Family law cases come in all varieties, and no two are the same. The issues involved can be so vastly different from one case to the next that each case requires special attention to the nuances of that individual case and the people involved. However, for all the intricacies and unique characteristics of each case, one theme is almost universally applicable — mediation can be extremely helpful in reaching a resolution. This article discusses mediation, mediated resolutions, benefits of mediation, and the difference mediation can make in your case.
What is Mediation?
Mediation is a process by which parties to a legal matter submit their case to an independent third party in an effort to gain mutual understanding, resolve differences, and reach an agreement. In family law cases, mediation is a precondition to proceeding to a final hearing. Therefore, when a party files for divorce, legal separation, allocation of parental responsibilities, or some other type of case, they should expect that mediation will soon be on their horizon. When parties are ordered to attend mediation, it is mandated that the parties attempt to mediate in good faith. So there is an expectation that both parties, no matter how bitter, will attempt to work together to reach a mediated resolution that is acceptable to both of them. If the parties are able to reach an agreement, they may draft the terms of their settlement, sign, and eventually, file with the court for approval.
Don’t Litigate. Mediate.
The benefits associated with mediation are countless, but we’ll try to review at least a few. The first benefit of mediation is that it is cheap (or at least far less expensive than the costs associated with proceeding to trial). Because mediation typically occurs well in advance of a trial, you will minimize the costs associated with trial preparation, exhibits, subpoenas, and witnesses. Next, mediation allows the parties to formulate their own outcome. Because the parties are allowed to be as creative as they please, a mediated resolution tends to be much more agreeable than a typical court order. Finally, mediation encourages cooperation and open dialogue. Because negotiations can’t occur in silence, and the settlement doesn’t occur with hostility, participating in mediation can provide parties with effective tools for future communication.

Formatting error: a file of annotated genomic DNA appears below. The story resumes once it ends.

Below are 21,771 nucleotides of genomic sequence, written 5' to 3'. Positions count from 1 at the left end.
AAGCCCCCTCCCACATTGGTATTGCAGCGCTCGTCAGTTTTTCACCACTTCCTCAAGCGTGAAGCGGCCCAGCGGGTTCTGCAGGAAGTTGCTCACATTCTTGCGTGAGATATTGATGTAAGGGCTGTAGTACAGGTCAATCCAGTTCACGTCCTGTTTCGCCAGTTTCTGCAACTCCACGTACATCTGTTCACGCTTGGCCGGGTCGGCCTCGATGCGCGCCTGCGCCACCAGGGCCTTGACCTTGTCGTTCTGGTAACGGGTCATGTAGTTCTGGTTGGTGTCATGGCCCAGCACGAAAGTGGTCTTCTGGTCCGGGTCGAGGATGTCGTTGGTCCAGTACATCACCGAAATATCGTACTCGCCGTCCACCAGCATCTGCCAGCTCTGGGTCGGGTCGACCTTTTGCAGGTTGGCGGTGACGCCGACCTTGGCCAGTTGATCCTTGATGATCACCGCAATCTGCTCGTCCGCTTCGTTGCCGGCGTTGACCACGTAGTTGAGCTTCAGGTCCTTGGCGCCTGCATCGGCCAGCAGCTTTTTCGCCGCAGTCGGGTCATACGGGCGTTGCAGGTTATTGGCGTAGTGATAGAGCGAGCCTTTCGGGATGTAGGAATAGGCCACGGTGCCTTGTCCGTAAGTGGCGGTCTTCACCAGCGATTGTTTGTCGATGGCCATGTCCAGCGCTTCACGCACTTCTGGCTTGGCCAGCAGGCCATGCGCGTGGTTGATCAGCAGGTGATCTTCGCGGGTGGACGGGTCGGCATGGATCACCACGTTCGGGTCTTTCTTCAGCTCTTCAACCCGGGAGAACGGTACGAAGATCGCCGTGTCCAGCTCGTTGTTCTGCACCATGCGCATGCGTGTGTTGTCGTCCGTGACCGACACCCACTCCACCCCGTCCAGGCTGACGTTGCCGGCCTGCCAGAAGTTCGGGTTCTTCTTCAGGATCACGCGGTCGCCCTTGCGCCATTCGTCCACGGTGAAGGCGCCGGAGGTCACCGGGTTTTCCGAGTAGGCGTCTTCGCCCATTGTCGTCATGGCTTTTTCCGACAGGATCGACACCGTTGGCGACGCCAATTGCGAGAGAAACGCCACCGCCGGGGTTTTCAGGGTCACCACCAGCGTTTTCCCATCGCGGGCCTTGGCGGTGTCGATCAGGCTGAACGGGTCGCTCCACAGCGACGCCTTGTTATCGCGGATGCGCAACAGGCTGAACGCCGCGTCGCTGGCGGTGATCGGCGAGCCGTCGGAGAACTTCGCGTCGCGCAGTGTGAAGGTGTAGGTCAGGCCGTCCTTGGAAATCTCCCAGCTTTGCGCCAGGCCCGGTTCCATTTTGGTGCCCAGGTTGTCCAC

Now, there are a few times in these articles where we’re able to describe tangible benefits. With mediation, however, there are so many real benefits to you. In just about every case, mediation more than likely has something to offer to you. As discussed previously, it can save you a substantial amount of both time and money. Next, it provides you with a far greater degree of control on the outcome of your case. Furthermore, mediation can be beneficial even if you don’t settle all (or any) of the issues in your case. Whether you agree upon a few aspects and limit the scope of any contested hearing, or if it simply provides you with some insight as to the other party’s position, both provide a tangible benefit. Also, mediation allows you an opportunity to vent your frustrations in a safe environment rather than a courtroom. Additionally, the mediator will frequently provide feedback as to the reasonableness of any position. Finally, mediation can help to promote trust, open communication, and communication.
Mediation is hands down one of the most beneficial steps in family law cases. If the parties are willing to participate in good faith, many are able to resolve a lot of outstanding issues and reach a mediated resolution. If you have questions about mediation, it’s worth taking the time to speak to an attorney. At MFL, we specialize in family law and we know all about mediation. Call us today for a free consultation with one of our qualified family law attorneys.